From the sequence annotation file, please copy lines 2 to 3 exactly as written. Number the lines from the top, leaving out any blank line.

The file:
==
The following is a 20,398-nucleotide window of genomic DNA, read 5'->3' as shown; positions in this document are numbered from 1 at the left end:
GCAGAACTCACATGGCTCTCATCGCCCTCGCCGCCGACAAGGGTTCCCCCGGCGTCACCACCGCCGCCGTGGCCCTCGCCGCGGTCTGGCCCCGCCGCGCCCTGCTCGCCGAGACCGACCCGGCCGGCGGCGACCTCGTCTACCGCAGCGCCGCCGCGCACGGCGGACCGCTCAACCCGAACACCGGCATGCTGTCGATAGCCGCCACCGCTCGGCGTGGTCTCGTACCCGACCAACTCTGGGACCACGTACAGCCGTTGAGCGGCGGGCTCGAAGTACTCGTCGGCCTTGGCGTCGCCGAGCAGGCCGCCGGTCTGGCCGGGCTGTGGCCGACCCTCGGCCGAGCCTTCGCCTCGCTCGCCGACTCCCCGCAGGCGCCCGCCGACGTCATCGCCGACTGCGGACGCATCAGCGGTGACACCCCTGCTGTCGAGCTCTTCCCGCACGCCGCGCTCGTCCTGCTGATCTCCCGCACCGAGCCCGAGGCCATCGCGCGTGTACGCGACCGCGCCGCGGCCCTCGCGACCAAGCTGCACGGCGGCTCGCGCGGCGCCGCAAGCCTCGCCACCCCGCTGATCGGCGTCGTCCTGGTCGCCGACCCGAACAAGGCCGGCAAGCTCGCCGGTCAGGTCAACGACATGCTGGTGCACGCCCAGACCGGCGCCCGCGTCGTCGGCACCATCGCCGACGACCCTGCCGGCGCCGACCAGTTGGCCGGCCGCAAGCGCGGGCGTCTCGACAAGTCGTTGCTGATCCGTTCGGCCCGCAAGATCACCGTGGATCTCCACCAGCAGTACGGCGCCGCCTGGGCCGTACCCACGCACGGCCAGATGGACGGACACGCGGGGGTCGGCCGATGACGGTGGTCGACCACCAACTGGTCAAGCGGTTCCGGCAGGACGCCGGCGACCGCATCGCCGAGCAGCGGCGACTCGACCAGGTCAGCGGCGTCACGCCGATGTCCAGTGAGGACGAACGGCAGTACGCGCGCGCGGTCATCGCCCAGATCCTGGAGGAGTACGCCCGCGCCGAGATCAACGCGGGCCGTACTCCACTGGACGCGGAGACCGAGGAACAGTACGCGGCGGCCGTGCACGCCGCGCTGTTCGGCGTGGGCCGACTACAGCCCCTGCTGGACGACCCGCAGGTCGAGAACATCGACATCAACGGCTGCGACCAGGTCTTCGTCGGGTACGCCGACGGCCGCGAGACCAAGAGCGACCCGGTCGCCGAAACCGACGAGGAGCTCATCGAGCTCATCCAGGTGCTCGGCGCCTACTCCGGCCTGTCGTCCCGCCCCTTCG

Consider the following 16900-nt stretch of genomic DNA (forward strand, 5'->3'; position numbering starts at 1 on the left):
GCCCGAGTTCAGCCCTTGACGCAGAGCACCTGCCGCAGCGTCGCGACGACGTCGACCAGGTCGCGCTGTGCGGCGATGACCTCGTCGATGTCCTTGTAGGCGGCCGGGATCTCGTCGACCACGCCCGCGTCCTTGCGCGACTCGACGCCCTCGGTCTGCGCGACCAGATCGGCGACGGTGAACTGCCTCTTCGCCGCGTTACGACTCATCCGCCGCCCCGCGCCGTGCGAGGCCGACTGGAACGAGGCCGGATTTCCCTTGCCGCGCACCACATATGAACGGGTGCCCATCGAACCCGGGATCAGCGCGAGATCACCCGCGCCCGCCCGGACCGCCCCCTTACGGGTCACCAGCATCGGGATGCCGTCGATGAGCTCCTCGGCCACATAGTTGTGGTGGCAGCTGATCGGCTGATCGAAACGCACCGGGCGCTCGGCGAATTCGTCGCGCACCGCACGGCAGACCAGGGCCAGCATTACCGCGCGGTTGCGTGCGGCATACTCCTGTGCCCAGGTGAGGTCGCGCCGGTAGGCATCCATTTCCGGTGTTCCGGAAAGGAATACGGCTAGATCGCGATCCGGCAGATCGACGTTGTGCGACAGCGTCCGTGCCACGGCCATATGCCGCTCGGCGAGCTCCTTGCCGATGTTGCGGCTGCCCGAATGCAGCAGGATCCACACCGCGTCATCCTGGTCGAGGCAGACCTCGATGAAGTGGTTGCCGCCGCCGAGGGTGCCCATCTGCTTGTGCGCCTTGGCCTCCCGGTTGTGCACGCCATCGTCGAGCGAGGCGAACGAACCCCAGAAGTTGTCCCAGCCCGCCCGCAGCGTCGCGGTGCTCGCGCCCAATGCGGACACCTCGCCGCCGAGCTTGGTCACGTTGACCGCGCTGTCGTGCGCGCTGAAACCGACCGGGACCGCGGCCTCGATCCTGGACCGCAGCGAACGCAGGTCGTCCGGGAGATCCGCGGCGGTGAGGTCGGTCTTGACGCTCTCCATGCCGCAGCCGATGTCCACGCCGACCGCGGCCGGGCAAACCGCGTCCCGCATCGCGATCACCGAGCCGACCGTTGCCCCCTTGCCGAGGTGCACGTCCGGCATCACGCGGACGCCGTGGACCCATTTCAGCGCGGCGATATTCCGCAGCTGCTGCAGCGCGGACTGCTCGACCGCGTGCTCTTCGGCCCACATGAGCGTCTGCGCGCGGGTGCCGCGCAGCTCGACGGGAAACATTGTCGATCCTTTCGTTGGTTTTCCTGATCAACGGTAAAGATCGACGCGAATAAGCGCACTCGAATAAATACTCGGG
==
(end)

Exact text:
GCAGAACTCACATGGCTCTCATCGCCCTCGCCGCCGACAAGGGTTCCCCCGGCGTCACCACCGCCGCCGTGGCCCTCGCCGCGGTCTGGCCCCGCCGCGCCCTGCTCGCCGAGACCGACCCGGCCGGCGGCGACCTCGTCTACCGCAGCGCCGCCGCGCACGGCGGACCGCTCAACCCGAACACCGGCATGCTGTCGATAGCCGCCACCGCTCGGCGTGGTCTCGTACCCGACCAACTCTGGGACCACGTACAGCCGTTGAGCGGCGGGCTCGAAGTACTCGTCGGCCTTGGCGTCGCCGAGCAGGCCGCCGGTCTGGCCGGGCTGTGGCCGACCCTCGGCCGAGCCTTCGCCTCGCTCGCCGACTCCCCGCAGGCGCCCGCCGACGTCATCGCCGACTGCGGACGCATCAGCGGTGACACCCCTGCTGTCGAGCTCTTCCCGCACGCCGCGCTCGTCCTGCTGATCTCCCGCACCGAGCCCGAGGCCATCGCGCGTGTACGCGACCGCGCCGCGGCCCTCGCGACCAAGCTGCACGGCGGCTCGCGCGGCGCCGCAAGCCTCGCCACCCCGCTGATCGGCGTCGTCCTGGTCGCCGACCCGAACAAGGCCGGCAAGCTCGCCGGTCAGGTCAACGACATGCTGGTGCACGCCCAGACCGGCGCCCGCGTCGTCGGCACCATCGCCGACGACCCTGCCGGCGCCGACCAGTTGGCCGGCCGCAAGCGCGGGCGTCTCGACAAGTCGTTGCTGATCCGTTCGGCCCGCAAGATCACCGTGGATCTCCACCAGCAGTACGGCGCCGCCTGGGCCGTACCCACGCACGGCCAGATGGACGGACACGCGGGGGTCGGCCGATGACGGTGGTCGACCACCAACTGGTCAAGCGGTTCCGGCAGGACGCCGGCGACCGCATCGCCGAGCAGCGGCGACTCGACCAGGTCAGCGGCGTCACGCCGATGTCCAGTGAGGACGAACGGCAGTACGCGCGCGCGGTCATCGCCCAGATCCTGGAGGAGTACGCCCGCGCCGAGATCAACGCGGGCCGTACTCCACTGGACGCGGAGACCGAGGAACAGTACGCGGCGGCCGTGCACGCCGCGCTGTTCGGCGTGGGCCGACTACAGCCCCTGCTGGACGACCCGCAGGTCGAGAACATCGACATCAACGGCTGCGACCAGGTCTTCGTCGGGTACGCCGACGGCCGCGAGACCAAGAGCGACCCGGTCGCCGAAACCGACGAGGAGCTCATCGAGCTCATCCAGGTGCTCGGCGCCTACTCCGGCCTGTCGTCCCGCCCCTTCG

Consider the following 16900-nt stretch of genomic DNA (forward strand, 5'->3'; position numbering starts at 1 on the left):